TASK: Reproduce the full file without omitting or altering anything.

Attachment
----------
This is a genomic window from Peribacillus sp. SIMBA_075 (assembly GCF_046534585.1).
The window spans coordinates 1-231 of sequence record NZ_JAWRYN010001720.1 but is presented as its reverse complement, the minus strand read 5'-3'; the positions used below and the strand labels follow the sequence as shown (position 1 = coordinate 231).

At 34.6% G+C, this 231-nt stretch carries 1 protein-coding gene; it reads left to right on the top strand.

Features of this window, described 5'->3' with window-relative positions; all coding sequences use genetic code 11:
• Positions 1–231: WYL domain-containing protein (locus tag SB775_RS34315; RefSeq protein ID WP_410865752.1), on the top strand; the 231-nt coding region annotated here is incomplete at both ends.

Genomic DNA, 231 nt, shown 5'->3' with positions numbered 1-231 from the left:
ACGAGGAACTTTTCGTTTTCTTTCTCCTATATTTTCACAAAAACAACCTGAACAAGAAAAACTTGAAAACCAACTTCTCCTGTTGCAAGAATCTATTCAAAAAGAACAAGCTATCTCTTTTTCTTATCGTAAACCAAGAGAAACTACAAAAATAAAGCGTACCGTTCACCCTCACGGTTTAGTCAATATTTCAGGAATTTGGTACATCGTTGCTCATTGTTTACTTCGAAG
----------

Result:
This is a genomic window from Peribacillus sp. SIMBA_075 (assembly GCF_046534585.1).
The window spans coordinates 1-231 of sequence record NZ_JAWRYN010001720.1 but is presented as its reverse complement, the minus strand read 5'-3'; the positions used below and the strand labels follow the sequence as shown (position 1 = coordinate 231).

At 34.6% G+C, this 231-nt stretch carries 1 protein-coding gene; it reads left to right on the top strand.

Features of this window, described 5'->3' with window-relative positions; all coding sequences use genetic code 11:
• Positions 1–231: WYL domain-containing protein (locus tag SB775_RS34315; RefSeq protein ID WP_410865752.1), on the top strand; the 231-nt coding region annotated here is incomplete at both ends.

Genomic DNA, 231 nt, shown 5'->3' with positions numbered 1-231 from the left:
ACGAGGAACTTTTCGTTTTCTTTCTCCTATATTTTCACAAAAACAACCTGAACAAGAAAAACTTGAAAACCAACTTCTCCTGTTGCAAGAATCTATTCAAAAAGAACAAGCTATCTCTTTTTCTTATCGTAAACCAAGAGAAACTACAAAAATAAAGCGTACCGTTCACCCTCACGGTTTAGTCAATATTTCAGGAATTTGGTACATCGTTGCTCATTGTTTACTTCGAAG